The Fiery Furnaces Are Also Fiery Conversationalists, Too

by Seth Colter Walls

The Fiery Furnaces have a resume full of quirks—singing about an internet cafes in Damascus, the odd verse written in Inuit—that makes them sound like a band dreamed up by an absurdist novelist. After their breakout indie hit Blueberry Boat, the band, led by brother and sister duo Matthew and Eleanor Friedberger, recorded an album sung principally by their gravelly-voiced grandmother. Yet their newest disc, I'm Going Away, is a pivot back to less-fussed-with melodic bliss. That doesn't mean they're an easy interview, though. They played two songs for NEWSWEEK and spoke with Seth Colter Walls about bowling teams (for some reason), their TV ambitions, and classical music. Excerpts:

In the studio upstairs you said something about making two "cover" versions of this new record, each individually. What's that about?

Matthew: It was Eleanor's idea.

Eleanor: But Matt would like to talk about it.

Matthew: No, no.

Eleanor: I'm just kidding. yeah, it was something I wanted to do. Often, with the songs Matt has written, I've asked him to give me the chords so I can at least be able to play a version, practicing at home by myself. But some songs are too hard for me to play, cause I'm not a very good guitar player. So for the other songs I just started trying to play them anyway, and I would just started making new versions of them that way. This [cover version project] kind of came out of doing that.

Have you already recorded your solo version of the new record?

Eleanor: I've done some demos. But we're going to do it this summer.

Matthew: We also had a thing where we invited our fans, our thousands of fans, to review our record before they heard it. To talk about what it should sound like. And that got good response. So it seemed like people were writing their own tribute version of the record -- and, like, it made sense for us to make our own alternate versions of our record to go with our fans.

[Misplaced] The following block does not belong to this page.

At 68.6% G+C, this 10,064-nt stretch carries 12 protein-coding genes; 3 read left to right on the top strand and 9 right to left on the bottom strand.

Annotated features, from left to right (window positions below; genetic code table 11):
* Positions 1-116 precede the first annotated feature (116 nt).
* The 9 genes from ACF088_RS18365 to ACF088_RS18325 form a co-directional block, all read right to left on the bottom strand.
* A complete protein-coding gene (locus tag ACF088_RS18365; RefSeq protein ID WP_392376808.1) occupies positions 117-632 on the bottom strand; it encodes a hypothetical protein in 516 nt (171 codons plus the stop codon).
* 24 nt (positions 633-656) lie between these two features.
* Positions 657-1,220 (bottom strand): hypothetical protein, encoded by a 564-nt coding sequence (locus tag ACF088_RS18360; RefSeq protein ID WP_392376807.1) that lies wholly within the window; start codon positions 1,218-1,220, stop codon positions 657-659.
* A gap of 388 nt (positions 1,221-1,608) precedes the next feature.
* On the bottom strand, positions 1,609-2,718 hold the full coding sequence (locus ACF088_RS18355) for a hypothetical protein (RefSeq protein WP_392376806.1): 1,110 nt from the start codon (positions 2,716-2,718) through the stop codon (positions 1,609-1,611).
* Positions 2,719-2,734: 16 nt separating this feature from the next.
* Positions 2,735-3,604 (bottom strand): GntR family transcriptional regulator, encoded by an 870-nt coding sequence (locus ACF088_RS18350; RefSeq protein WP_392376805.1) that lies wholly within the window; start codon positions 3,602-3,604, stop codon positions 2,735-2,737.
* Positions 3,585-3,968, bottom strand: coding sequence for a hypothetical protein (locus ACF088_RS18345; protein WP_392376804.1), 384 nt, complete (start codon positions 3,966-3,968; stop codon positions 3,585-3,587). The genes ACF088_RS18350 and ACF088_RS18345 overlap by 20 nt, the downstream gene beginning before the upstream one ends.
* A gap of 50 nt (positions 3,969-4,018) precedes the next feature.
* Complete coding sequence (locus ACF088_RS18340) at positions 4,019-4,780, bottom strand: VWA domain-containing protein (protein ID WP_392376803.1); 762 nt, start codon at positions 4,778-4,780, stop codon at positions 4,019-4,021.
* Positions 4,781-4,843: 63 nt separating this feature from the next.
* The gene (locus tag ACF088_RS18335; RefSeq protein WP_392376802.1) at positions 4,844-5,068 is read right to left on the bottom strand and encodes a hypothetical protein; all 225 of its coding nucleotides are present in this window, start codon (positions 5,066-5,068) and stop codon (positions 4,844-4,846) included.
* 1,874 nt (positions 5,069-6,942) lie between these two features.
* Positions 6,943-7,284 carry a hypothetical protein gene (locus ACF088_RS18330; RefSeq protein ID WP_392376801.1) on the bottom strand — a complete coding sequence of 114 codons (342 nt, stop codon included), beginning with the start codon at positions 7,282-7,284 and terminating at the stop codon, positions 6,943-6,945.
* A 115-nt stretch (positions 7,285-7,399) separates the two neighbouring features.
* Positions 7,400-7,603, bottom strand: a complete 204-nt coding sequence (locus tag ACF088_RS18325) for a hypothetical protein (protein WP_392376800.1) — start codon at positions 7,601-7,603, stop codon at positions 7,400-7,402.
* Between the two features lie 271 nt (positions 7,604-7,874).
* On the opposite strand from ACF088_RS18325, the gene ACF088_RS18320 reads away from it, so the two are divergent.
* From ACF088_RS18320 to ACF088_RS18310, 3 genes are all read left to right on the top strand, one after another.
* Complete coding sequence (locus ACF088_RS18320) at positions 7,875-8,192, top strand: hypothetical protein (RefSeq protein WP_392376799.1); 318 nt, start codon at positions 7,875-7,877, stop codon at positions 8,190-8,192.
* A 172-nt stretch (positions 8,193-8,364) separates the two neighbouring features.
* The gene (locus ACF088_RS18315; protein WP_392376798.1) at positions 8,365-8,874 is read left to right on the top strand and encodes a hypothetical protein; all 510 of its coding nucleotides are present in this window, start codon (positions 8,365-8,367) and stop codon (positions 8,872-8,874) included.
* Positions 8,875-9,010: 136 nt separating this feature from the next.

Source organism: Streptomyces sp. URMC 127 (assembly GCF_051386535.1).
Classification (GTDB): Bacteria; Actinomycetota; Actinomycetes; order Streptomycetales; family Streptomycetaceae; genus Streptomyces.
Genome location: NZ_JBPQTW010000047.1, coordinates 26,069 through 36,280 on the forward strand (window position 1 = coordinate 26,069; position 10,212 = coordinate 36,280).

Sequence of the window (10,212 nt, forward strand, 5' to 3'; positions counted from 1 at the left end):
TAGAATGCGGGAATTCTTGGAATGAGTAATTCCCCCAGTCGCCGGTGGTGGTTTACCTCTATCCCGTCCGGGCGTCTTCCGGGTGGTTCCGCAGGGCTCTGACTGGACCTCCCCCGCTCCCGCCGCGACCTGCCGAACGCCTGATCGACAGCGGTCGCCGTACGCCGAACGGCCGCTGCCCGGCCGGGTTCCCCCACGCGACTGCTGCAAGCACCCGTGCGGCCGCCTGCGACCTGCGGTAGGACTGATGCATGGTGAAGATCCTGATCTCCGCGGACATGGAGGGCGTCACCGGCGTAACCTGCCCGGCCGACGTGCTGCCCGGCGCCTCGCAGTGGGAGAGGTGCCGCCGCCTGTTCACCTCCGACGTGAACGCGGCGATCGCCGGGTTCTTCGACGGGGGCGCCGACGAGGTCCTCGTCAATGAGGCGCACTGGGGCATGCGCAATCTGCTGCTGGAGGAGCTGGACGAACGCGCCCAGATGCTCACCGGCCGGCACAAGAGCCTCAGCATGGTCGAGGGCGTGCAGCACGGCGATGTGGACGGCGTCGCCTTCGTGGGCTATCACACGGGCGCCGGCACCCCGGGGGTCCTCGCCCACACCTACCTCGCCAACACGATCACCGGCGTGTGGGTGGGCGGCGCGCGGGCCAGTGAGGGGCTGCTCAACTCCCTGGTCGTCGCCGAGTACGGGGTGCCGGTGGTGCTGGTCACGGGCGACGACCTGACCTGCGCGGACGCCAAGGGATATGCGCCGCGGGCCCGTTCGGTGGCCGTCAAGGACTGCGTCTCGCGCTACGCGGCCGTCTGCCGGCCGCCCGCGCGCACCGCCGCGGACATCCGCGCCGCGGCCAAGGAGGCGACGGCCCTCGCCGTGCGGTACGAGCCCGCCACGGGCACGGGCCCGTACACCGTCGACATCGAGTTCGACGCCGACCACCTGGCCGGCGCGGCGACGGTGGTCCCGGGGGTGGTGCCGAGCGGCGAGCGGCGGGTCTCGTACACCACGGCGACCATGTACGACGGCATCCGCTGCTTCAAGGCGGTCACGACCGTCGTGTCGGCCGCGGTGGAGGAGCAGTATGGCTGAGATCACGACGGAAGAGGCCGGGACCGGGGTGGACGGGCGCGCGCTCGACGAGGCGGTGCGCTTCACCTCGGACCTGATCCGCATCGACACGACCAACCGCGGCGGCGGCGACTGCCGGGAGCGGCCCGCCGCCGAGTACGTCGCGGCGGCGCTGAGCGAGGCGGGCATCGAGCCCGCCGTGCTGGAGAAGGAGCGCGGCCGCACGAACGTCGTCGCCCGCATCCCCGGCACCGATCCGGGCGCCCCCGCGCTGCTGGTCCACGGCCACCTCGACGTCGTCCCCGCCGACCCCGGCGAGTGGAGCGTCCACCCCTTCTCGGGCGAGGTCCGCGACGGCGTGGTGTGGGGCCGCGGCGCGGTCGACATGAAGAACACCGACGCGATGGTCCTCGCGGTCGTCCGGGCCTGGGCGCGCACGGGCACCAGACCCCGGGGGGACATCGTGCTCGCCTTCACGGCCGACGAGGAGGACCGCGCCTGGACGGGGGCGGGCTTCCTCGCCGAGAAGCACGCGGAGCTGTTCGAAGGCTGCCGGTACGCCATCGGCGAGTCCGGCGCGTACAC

Eleanor: But at first, I also thought it would be funny to make a cool little record: Eleanor Freidberger Sings the Songs of the Fiery Furnaces. [Laughs]

The new record is obviously less messed-with, conceptually, than a couple of your previous records. Was that a conscious decision at some point, when you were writing?

Matthew: You mean, how it sounds?


Matthew: I think it sounds like a bowling team.

Eleanor: Not a team...

Matthew: No, I think a bowling team.

Eleanor: It's more like a record you hear at the jukebox at the bowling alley.

Matthew: I think you could hear any of our records at ...

Eleanor: No. I don't think you could hear Rehearsing My Choir at a bowling alley.

Matthew: Sure you could. Grandma's often down at the bowling alley.

[Eleanor laughs]

Matthew [with a mock academic tone, and an incredibly straight face]: You know, I disagree. People are tired of bowling alley. They want long stories sometimes. After a hard time of bowling and sausage eating. You know? So this record to me it sounds like a bowling team ... and a bridge club.

Eleanor: That sounds really elderly.

Matthew: It doesn't sound like a bunch of 13 year olds.

Eleanor: What was the question? [laughs]

About the sound of the new record.

Matthew: It sounds like us! It sounds like me and Eleanor and the other guys.

So does it sound different to you than Widow City?

Matthew: That sounds like us too, but different.

Eleanor: I don't even remember what it sounds like.

But, just to be clear, this is the debut of ...

Matthew: The bowling team band? Softball team? Definitely 16 inch softball, not 12 inch softball. That's a Chicago thing. I don't know if people know about that. Maybe Eleanor would like to explain.

Eleanor: I'm sure you know what 16 inch softball is.

Matthew: No gloves.

I'm not a big softball aficionado.

Matthew: Neither are we!

You know, I think I sort of have to admit defeat at this point in the interview.

Matthew: You know, I have one more thing to say about it. Some people say: oh, our records, in the past, they're convoluted. It makes it harder for people to get to the tune. And this record we're making it easier, going easier on people in their busy lives. And no, it's not true. In this record we're making the audience do more work. We're giving them a simple version. Then they have to imagine how it should be elaborated in a convoluted way. They have to fit into the nooks and crannies of their personal difficulties. Which I'm sure they'll do. We'll do more of the work next time.

Eleanor (shaking her head laughing): We'll do more of the work?

Do you think your fans have become lazy?

Matthew: Yeah, lazy!


Matthew: Not flabby. They're in very good shape. [both laugh]

Eleanor: The answer to your question was "yes," we planned it that way.

For the songs to be more simple?

Matthew: The new songs are very casual. That's the way we wanted them to sound. maybe the song would be better if there were strings.

Who wrote the lyrics this time?

Matthew: On this record, Eleanor wrote most of the lyrics.